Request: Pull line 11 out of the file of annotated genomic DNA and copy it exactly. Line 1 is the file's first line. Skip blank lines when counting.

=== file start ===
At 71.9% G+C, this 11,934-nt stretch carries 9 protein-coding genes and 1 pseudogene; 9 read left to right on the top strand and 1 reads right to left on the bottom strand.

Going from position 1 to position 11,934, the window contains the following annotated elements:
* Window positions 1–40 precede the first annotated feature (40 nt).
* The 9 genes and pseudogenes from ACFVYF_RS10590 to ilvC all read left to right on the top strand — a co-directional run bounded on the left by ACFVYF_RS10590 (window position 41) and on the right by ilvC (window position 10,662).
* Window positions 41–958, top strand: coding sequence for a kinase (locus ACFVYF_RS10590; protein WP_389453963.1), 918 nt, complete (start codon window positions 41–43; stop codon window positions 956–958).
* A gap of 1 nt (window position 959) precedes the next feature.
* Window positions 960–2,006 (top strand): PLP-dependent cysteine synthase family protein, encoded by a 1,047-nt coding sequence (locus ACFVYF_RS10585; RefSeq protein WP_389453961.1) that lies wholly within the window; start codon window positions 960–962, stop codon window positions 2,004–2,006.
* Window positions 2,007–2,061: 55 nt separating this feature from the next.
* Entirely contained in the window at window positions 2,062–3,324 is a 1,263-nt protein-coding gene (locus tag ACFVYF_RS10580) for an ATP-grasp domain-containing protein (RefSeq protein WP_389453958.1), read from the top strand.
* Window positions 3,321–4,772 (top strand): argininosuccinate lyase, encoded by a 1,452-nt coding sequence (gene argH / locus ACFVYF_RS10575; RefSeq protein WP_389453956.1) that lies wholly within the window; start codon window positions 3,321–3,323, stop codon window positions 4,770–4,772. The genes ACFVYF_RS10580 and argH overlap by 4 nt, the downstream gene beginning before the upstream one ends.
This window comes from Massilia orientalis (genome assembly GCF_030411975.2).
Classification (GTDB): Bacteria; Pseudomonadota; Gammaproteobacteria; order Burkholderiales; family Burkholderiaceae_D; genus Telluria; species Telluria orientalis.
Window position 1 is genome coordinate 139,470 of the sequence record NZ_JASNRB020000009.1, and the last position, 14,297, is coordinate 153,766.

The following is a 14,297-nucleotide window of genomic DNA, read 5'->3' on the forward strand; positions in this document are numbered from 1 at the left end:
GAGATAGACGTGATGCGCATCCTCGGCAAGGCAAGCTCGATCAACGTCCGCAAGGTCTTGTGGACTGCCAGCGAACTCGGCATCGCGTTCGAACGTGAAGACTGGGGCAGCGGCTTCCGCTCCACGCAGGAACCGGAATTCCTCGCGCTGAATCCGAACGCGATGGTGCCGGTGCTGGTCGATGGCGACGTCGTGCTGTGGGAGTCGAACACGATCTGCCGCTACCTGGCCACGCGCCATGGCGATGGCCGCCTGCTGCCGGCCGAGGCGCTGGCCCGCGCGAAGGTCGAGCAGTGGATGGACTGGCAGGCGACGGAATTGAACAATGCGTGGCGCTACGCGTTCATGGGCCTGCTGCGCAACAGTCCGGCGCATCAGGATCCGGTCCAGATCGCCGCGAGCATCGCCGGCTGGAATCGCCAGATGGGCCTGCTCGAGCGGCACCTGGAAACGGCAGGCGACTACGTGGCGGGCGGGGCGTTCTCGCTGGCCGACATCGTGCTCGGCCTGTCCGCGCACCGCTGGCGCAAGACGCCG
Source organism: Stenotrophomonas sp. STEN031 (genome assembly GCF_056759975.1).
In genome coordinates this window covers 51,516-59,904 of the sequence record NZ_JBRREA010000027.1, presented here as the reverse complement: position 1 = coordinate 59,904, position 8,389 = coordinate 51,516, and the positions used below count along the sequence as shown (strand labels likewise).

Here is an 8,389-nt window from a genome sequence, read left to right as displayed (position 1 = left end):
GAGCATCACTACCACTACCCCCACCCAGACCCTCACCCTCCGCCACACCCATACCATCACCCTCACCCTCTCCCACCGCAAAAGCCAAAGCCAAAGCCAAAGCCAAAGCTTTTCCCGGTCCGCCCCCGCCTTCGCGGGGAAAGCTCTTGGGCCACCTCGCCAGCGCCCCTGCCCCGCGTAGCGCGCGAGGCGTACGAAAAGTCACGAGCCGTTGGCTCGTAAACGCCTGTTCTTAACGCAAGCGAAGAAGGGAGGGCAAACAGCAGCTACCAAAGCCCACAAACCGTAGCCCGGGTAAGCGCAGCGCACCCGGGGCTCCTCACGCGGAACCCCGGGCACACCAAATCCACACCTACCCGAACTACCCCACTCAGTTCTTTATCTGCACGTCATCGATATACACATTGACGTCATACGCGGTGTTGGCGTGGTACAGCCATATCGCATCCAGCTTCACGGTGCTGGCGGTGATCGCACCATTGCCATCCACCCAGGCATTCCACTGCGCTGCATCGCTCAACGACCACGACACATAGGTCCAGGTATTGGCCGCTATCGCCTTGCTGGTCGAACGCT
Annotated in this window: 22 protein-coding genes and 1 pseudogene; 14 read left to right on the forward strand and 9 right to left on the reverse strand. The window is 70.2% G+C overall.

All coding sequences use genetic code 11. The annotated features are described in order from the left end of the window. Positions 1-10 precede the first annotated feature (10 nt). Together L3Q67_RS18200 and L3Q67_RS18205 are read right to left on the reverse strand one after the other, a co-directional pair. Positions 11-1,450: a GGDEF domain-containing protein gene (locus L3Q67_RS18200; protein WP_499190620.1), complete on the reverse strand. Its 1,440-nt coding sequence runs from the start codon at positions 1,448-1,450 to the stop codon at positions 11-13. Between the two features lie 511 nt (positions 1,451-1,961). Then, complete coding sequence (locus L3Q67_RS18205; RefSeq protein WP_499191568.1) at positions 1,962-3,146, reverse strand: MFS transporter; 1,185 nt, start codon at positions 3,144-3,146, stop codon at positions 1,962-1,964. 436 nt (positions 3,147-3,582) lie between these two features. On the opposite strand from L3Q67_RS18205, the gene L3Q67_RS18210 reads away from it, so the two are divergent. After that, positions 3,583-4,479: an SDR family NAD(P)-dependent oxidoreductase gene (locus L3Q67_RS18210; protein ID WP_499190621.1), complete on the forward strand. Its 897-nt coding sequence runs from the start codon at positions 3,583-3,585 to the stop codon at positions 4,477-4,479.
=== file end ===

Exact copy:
This window comes from Massilia orientalis (genome assembly GCF_030411975.2).